As I was saying one of my hopes (and fears) for 2018 relates to Citi’s ThankYou Point program: I hope they’ll re-invigorate the program but I fear they’ll walk away from it altogether.
I’m actually a pretty big fan of the ThankYou Points (TYP). There are several ways to earn them and there is upside when redeeming for travel. That’s a winning combination in my book.
TYP can be redeemed for airfare through their slightly quirky 1:1 air travel partners. Or with some amount of uplift when booked through the Citi travel portal depending on which Citi card you have.
Cruises and hotel redemptions are worth more than 1 cent a piece if you have both the Premier ($95 annual fee) and/or the Prestige ($350-$450 annual fee depending on when you got it and your other relationships with Citi).
I appreciate this kind of flexibility because it lets me use points to pay for a more “complete” vacation.
Current Citi [anti-]churning policy
I’d currently rank Citi #3 among popular bank point programs with Chase and AmEx #1 and #2.
I like that the Citi AT&T Access More card earns 3x TYP at [many] online retailers. And the Citi ThankYou Business card can be useful as well with its rotating 3x categories.
But we all know that credit card signup bonuses are the easiest way to quickly accrue points.
With shutdowns for shenanigans seemingly on the rise (or perhaps they’ve always happened and we’re just hearing about them more) it’s nice to remain “above board” and within bounds of their stated policies.
Here is their current language as it relates to earning a Citi TYP card signup bonus after having earned it previously:
“Bonus ThankYou Points are not available if you have had a ThankYou Preferred, ThankYou Premier or Citi Prestige card opened or closed in the past 24 months.”
Policies like this vary across banks (here’s a good post from Frequent Miler summarizing churning policies across all banks). But the net of it given Citi’s policy is that we want to avoid resetting the 24 month clock by closing a card.
Alternatives to closing a card
Generally speaking it’s tempting to cancel a card like the Premier after the first year when the annual fee comes due. But doing so will reset the 24 month clock and it’ll then be a total 3 years between signup bonuses within the TYP family.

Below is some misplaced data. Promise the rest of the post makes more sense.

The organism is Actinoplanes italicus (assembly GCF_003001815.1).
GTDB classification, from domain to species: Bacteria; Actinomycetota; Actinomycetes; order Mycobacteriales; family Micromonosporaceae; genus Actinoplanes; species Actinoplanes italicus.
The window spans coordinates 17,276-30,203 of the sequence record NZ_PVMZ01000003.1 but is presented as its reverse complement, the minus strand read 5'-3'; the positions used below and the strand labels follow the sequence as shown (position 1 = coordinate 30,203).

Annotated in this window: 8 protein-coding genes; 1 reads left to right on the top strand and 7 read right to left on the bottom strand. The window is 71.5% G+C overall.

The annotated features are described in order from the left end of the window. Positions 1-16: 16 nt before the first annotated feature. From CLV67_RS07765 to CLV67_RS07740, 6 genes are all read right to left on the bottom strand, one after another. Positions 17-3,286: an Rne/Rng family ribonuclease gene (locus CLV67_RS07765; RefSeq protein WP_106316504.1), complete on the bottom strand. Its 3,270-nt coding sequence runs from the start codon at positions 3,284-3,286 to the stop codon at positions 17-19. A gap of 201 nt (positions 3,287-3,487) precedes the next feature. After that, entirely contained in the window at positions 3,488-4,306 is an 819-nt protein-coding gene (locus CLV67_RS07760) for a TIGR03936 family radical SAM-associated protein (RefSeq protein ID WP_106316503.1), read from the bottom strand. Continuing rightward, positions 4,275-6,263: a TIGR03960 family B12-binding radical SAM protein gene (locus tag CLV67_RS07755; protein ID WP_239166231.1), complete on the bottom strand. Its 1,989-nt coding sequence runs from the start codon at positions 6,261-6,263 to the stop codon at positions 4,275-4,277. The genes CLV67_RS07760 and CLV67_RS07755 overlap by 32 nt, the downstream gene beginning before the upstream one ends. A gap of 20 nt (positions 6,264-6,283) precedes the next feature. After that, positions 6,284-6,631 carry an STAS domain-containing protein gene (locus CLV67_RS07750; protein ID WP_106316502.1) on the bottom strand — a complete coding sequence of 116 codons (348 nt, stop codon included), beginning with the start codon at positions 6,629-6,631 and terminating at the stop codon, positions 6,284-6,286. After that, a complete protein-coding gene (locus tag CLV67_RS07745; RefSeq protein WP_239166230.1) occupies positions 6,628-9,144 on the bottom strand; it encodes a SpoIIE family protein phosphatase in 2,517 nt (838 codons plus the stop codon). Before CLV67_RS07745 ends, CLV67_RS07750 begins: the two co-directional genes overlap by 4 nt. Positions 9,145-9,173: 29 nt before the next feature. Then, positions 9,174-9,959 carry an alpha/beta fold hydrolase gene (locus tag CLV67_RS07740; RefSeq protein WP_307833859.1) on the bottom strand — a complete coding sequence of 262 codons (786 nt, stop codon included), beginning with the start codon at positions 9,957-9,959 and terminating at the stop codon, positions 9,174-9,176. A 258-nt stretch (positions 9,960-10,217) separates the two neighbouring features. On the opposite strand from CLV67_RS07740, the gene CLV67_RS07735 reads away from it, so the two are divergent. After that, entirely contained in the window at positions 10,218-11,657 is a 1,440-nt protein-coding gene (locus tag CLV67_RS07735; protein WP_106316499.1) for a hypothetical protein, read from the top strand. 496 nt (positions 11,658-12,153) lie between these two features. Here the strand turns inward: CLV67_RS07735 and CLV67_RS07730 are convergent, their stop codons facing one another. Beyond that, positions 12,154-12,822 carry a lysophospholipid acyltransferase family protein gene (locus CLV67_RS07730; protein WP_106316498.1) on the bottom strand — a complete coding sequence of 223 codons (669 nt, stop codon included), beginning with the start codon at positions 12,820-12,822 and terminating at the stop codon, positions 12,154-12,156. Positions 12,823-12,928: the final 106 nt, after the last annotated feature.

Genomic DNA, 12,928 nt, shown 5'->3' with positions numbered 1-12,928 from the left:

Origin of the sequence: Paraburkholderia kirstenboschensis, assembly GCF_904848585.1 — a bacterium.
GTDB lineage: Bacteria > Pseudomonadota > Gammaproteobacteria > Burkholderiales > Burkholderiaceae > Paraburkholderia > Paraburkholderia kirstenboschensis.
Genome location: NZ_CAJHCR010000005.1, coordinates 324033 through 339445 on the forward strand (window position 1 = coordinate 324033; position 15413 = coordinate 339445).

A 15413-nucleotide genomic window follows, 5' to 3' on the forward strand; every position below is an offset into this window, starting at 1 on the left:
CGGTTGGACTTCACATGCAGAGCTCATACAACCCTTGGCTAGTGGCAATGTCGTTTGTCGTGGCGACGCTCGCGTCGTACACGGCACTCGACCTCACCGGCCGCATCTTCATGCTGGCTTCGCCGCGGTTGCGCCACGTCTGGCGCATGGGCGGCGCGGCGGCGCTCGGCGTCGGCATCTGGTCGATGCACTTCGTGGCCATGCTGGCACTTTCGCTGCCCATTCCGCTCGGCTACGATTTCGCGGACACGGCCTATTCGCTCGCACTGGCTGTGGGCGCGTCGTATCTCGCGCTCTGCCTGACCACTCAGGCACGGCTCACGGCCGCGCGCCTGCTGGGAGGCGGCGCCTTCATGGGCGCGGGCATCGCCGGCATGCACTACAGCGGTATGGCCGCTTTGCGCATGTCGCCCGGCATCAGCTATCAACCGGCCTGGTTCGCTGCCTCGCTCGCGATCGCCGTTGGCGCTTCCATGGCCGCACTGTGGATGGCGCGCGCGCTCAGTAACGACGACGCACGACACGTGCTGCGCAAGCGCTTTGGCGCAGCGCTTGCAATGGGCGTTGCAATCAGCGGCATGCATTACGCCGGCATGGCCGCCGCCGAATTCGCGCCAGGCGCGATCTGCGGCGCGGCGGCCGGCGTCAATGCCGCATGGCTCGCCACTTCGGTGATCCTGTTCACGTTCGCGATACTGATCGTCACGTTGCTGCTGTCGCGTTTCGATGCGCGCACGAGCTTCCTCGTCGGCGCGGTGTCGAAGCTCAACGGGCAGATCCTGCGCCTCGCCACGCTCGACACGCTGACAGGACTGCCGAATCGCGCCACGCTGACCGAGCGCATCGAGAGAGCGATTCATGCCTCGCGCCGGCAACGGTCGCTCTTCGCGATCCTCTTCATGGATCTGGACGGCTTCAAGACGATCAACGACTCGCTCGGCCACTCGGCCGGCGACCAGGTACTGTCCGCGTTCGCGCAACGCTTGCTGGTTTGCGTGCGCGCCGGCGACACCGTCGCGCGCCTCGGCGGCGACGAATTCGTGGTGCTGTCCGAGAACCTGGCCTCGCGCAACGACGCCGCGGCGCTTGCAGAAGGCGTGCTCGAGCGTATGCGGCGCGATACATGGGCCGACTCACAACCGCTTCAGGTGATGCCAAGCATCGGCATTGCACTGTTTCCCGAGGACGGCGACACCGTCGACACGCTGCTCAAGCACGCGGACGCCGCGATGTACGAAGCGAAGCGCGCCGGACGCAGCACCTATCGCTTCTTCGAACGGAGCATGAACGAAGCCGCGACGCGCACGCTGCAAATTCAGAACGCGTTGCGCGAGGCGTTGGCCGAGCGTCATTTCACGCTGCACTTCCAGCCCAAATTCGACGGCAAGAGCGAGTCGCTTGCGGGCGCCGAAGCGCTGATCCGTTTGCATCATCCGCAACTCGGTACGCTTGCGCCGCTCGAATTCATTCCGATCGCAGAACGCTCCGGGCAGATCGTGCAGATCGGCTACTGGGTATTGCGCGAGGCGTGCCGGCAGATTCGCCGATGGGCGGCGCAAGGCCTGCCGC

To avoid that, and qualify for a signup bonus every 2 years, there’s two things we can do:
- Call for a retention bonus that offsets the annual fee
- Product change to a different card (usually one without a fee)
In the case of the Premier/Prestige combo I’m inclined to keep both for their benefits and synergy they provide.
Specifically, I like Citi Prestige’s liberal guest policy when visiting Priority Pass lounges (effectively the JetBlue lounge at Terminal C at Boston Logan). Additionally I like the Premier’s 1.25 cent per point uplift towards cruises. And Citi Prestige 4th night free.
So ideally, my first preference would be to keep both cards through retention bonuses effectively worth as much or more than the annual fee.
Tip: Citi has historically been generous with retention bonuses, but be sure to get passed through to a specialist with the best offers rather than taking a first line rep’s word that no retention bonuses are available. With Citi be sure to use the keyword “cancel” and “fee” in your plea to get to the account specialist best equipped to give out quality retention bonuses.
If they don’t seem to be in the mood to dish out good retention bonuses when your fee is due, consider a product change. The obvious choice in the TYP family is the fee-free Preferred, though you can switch to other Citi cards.
It’s not 100% clear to me whether a product change to a card within another family of Citi products (say a Citi AT&T card or a Dividend card – their card that earns 5% cashback in rotating quarterly categories) resets the clock.
But I do have some other specific scenarios I can report success on…